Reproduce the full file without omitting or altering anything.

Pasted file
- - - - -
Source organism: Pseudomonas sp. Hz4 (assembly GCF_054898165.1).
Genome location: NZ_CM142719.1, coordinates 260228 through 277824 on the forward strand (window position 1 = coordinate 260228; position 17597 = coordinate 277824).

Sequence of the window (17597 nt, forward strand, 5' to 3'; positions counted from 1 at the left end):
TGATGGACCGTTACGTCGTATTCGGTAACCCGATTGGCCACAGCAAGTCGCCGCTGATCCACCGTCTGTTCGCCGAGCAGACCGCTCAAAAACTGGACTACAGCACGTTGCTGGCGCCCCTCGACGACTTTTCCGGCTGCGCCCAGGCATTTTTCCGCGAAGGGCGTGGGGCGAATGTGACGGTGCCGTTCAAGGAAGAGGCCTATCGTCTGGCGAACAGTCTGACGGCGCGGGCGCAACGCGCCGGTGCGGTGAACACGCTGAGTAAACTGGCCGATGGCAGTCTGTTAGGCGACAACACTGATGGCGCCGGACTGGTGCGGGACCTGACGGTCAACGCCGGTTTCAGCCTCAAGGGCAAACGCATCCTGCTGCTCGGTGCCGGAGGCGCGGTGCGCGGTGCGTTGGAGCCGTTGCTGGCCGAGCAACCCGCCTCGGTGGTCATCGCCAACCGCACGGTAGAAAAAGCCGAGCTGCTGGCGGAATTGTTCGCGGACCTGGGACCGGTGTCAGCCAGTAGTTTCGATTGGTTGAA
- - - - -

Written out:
Source organism: Pseudomonas sp. Hz4 (assembly GCF_054898165.1).
Genome location: NZ_CM142719.1, coordinates 260228 through 277824 on the forward strand (window position 1 = coordinate 260228; position 17597 = coordinate 277824).

Sequence of the window (17597 nt, forward strand, 5' to 3'; positions counted from 1 at the left end):
TGATGGACCGTTACGTCGTATTCGGTAACCCGATTGGCCACAGCAAGTCGCCGCTGATCCACCGTCTGTTCGCCGAGCAGACCGCTCAAAAACTGGACTACAGCACGTTGCTGGCGCCCCTCGACGACTTTTCCGGCTGCGCCCAGGCATTTTTCCGCGAAGGGCGTGGGGCGAATGTGACGGTGCCGTTCAAGGAAGAGGCCTATCGTCTGGCGAACAGTCTGACGGCGCGGGCGCAACGCGCCGGTGCGGTGAACACGCTGAGTAAACTGGCCGATGGCAGTCTGTTAGGCGACAACACTGATGGCGCCGGACTGGTGCGGGACCTGACGGTCAACGCCGGTTTCAGCCTCAAGGGCAAACGCATCCTGCTGCTCGGTGCCGGAGGCGCGGTGCGCGGTGCGTTGGAGCCGTTGCTGGCCGAGCAACCCGCCTCGGTGGTCATCGCCAACCGCACGGTAGAAAAAGCCGAGCTGCTGGCGGAATTGTTCGCGGACCTGGGACCGGTGTCAGCCAGTAGTTTCGATTGGTTGAA